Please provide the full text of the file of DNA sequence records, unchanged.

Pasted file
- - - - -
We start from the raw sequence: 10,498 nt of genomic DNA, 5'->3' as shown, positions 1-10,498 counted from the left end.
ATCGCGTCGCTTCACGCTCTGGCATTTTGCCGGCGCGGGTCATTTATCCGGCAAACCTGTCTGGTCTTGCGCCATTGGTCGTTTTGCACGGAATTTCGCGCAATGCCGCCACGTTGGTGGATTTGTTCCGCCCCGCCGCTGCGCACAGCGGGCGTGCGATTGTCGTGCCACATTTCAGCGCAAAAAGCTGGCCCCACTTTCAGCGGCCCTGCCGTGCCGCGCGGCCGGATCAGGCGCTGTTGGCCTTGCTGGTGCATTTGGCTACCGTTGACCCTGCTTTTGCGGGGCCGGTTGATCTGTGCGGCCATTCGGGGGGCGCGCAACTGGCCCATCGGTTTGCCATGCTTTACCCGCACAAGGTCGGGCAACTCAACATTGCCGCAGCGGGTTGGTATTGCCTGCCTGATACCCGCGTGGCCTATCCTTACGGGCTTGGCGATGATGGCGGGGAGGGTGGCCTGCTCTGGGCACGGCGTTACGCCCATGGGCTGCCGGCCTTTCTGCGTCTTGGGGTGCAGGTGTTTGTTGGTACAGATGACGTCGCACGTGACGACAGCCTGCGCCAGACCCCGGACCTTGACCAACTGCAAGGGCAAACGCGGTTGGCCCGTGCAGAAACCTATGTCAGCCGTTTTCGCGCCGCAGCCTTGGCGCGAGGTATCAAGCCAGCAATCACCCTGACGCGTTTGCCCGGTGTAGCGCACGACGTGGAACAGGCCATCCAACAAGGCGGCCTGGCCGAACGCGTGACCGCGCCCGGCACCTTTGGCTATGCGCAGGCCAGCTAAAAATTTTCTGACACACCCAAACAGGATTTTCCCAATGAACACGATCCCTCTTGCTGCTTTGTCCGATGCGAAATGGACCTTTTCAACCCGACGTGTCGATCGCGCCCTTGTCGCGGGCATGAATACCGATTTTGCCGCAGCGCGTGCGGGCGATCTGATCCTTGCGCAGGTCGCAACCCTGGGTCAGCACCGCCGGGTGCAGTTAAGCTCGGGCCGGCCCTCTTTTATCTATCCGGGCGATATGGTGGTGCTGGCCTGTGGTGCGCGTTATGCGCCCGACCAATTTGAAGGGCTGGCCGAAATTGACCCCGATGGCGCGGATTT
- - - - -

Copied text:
We start from the raw sequence: 10,498 nt of genomic DNA, 5'->3' as shown, positions 1-10,498 counted from the left end.
ATCGCGTCGCTTCACGCTCTGGCATTTTGCCGGCGCGGGTCATTTATCCGGCAAACCTGTCTGGTCTTGCGCCATTGGTCGTTTTGCACGGAATTTCGCGCAATGCCGCCACGTTGGTGGATTTGTTCCGCCCCGCCGCTGCGCACAGCGGGCGTGCGATTGTCGTGCCACATTTCAGCGCAAAAAGCTGGCCCCACTTTCAGCGGCCCTGCCGTGCCGCGCGGCCGGATCAGGCGCTGTTGGCCTTGCTGGTGCATTTGGCTACCGTTGACCCTGCTTTTGCGGGGCCGGTTGATCTGTGCGGCCATTCGGGGGGCGCGCAACTGGCCCATCGGTTTGCCATGCTTTACCCGCACAAGGTCGGGCAACTCAACATTGCCGCAGCGGGTTGGTATTGCCTGCCTGATACCCGCGTGGCCTATCCTTACGGGCTTGGCGATGATGGCGGGGAGGGTGGCCTGCTCTGGGCACGGCGTTACGCCCATGGGCTGCCGGCCTTTCTGCGTCTTGGGGTGCAGGTGTTTGTTGGTACAGATGACGTCGCACGTGACGACAGCCTGCGCCAGACCCCGGACCTTGACCAACTGCAAGGGCAAACGCGGTTGGCCCGTGCAGAAACCTATGTCAGCCGTTTTCGCGCCGCAGCCTTGGCGCGAGGTATCAAGCCAGCAATCACCCTGACGCGTTTGCCCGGTGTAGCGCACGACGTGGAACAGGCCATCCAACAAGGCGGCCTGGCCGAACGCGTGACCGCGCCCGGCACCTTTGGCTATGCGCAGGCCAGCTAAAAATTTTCTGACACACCCAAACAGGATTTTCCCAATGAACACGATCCCTCTTGCTGCTTTGTCCGATGCGAAATGGACCTTTTCAACCCGACGTGTCGATCGCGCCCTTGTCGCGGGCATGAATACCGATTTTGCCGCAGCGCGTGCGGGCGATCTGATCCTTGCGCAGGTCGCAACCCTGGGTCAGCACCGCCGGGTGCAGTTAAGCTCGGGCCGGCCCTCTTTTATCTATCCGGGCGATATGGTGGTGCTGGCCTGTGGTGCGCGTTATGCGCCCGACCAATTTGAAGGGCTGGCCGAAATTGACCCCGATGGCGCGGATTT